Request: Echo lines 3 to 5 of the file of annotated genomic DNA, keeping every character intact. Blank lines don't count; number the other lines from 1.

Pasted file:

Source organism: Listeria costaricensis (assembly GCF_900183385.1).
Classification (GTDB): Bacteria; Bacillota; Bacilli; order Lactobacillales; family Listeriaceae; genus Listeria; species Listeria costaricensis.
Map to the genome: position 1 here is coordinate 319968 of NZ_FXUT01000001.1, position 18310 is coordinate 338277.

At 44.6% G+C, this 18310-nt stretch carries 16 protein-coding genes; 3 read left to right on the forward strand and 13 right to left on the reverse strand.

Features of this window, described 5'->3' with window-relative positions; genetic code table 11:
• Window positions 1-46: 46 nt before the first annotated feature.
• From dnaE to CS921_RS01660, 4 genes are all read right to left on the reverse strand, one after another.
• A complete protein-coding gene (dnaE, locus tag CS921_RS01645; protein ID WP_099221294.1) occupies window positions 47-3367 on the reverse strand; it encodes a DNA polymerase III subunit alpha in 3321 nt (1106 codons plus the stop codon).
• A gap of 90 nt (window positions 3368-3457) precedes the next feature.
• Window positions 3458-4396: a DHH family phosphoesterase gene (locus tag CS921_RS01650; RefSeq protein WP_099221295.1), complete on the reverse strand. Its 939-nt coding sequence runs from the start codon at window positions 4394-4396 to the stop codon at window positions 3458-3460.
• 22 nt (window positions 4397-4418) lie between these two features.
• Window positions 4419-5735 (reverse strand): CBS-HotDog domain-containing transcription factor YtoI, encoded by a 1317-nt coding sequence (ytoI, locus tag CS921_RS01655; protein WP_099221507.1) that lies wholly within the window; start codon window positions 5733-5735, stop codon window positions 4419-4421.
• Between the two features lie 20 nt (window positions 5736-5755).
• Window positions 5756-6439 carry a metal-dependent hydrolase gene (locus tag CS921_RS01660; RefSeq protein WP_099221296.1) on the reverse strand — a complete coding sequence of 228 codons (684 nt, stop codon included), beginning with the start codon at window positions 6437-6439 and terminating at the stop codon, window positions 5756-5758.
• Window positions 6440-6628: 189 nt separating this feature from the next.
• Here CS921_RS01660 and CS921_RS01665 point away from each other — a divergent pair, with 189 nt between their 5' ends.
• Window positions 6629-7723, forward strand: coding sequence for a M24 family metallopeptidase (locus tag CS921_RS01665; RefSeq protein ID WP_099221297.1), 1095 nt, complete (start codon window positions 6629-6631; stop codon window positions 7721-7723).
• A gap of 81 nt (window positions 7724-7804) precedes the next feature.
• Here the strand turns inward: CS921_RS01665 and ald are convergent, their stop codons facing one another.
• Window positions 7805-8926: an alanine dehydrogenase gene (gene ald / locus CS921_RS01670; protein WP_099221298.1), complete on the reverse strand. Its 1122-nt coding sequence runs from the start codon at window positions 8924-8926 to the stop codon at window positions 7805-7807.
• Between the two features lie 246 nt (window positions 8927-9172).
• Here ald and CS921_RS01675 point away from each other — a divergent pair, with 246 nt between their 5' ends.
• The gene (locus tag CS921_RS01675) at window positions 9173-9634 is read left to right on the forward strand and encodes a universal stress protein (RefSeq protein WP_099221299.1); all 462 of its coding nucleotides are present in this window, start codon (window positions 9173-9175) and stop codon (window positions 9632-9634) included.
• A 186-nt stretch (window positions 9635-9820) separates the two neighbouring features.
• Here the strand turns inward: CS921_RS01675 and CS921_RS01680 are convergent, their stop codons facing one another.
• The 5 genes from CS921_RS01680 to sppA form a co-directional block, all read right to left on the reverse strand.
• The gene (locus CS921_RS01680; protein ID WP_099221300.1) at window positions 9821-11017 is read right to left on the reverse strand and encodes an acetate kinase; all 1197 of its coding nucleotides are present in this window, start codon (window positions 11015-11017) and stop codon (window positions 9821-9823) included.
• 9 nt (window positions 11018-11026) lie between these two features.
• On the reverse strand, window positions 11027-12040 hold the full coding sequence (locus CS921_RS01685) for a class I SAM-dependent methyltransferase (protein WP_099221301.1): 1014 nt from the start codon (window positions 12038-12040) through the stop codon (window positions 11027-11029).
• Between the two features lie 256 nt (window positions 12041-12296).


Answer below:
Map to the genome: position 1 here is coordinate 319968 of NZ_FXUT01000001.1, position 18310 is coordinate 338277.

At 44.6% G+C, this 18310-nt stretch carries 16 protein-coding genes; 3 read left to right on the forward strand and 13 right to left on the reverse strand.

Features of this window, described 5'->3' with window-relative positions; genetic code table 11: